TechLinks: How to build a strong password

Your best defense may be a good offense, but in the world of password protection, your first line is a strong and unique password. Recent attacks by hackers on private and public institutions can mean that your personal information — name, email address, and password — can be accessed by someone who would use your information to your detriment.

To be more password savvy, the Realtime and Technology Resources Committee rounded up some tips to help make this important part of your personal (and professional) security easier.

Lynette Mueller, FAPR, RDR, CRR, of Memphis, Tenn., recommends Lifehacker’s Aug. 14 article “How to create a strong password” for starters. The article mentions that the U.S. government had recently changed its guidelines for creating a strong password, now suggesting the use of long, weird strings of random words, with some capital letters, special characters, or numbers. This guidance should prevent both computers, which can run through a dictionary pretty quickly while trying to guess your password, and human hackers from getting into your accounts.

“The first step in being able to build a strong password policy is understanding what a password policy is,” says Mueller. The password policy is a set of rules set by the company that explains the combinations of words, numbers, and/or symbols you must use to grant access to an otherwise restricted online area. Passwords protect everything from your website to small business networks. For more information, she recommends reading Small Business Trends’ Aug. 2 article “Follow These 20 Password Policy Best Practices to Keep Your Company Secure.”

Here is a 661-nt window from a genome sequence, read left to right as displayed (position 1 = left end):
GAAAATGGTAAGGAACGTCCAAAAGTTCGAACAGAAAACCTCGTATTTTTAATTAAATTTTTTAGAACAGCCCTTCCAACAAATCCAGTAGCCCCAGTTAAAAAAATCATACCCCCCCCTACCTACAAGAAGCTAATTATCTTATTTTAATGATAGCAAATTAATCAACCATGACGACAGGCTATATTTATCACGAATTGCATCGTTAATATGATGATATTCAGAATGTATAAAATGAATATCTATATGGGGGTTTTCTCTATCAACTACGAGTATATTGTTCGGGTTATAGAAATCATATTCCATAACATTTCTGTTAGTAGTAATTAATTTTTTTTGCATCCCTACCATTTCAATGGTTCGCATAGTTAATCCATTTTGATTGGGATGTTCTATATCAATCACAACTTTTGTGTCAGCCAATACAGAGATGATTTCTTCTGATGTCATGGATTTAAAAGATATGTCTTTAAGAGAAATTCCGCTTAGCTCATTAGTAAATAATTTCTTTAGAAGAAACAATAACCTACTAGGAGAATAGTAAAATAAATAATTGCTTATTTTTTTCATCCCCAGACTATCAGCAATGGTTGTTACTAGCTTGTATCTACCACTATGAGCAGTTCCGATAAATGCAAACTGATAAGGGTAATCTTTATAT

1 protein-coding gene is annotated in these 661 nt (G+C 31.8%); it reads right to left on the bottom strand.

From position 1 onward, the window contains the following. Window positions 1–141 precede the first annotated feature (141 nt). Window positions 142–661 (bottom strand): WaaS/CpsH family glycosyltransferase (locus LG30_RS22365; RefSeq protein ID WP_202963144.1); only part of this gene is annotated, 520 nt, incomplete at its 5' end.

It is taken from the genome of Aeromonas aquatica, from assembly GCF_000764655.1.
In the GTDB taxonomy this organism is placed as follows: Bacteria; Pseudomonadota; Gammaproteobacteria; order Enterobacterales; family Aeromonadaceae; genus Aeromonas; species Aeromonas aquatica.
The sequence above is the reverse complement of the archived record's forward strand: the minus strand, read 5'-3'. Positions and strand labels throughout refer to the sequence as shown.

However, as the Lifehacker article points out, it’s hard to remember a string of random words (and common phrases aren’t random words, so don’t succumb to the ease of using your favorite quote as a password). Lifehacker recommends using a password manager, and some are set to help you create a password.

“As a busy legal professional, keeping information secure is of utmost importance and so is maintaining secure passwords for your online resources,” says Mueller. “1Password can create strong, unique passwords for you, remember them, and restore them, all directly in your Web browser. Selecting one of your saved logins from 1Password’s Go & Fill menu takes you to the site, securely fills in your username and password, and logs you in, all with a single click or a few keystrokes.”

1Password is one of the password managers that can help you, but it’s not the only one: Dashlane, LastPass, and Google Smart Lock are just a few others. Tammy Jenkins, RMR, CRR, CRC, of Crystal River, Fla., shared three articles to help you get an overview of which one might work best for your systems:

Follow these best practices to help ensure maximum security for your important information!

TechLinks: The 21st century reporter, part 2

TechLinks_logoOn behalf of the NCRA Technology Committee, Robin Nodland, FAPR, RDR, CRR, recently shared a series of links with information to help the 21st-century reporter or captioner. This second installment covers cloud backup, password management, and efficient internet searches.

In a July 21 article on How-To Geek, Cameron Summerson talks about how to use Google’s Backup and Sync tool to automatically backup information — including documents, photos, and videos — onto Google Drive. Summerson talks a bit about what this tool is and how it works, and then goes step by step through the process of setting it up. The Backup and Sync tool works on both PCs and Macs, and it allows the user to sync either an entire computer drive or only specific folders.

In a July 21 article for PC Mag, Michael Ansaldo presents the best password managers of 2017. Ansaldo talks about what a password manager does, why it’s important, and how PC Mag chose the best overall and the runner up. The article includes links to reviews for all of the password managers that PC Mag considered.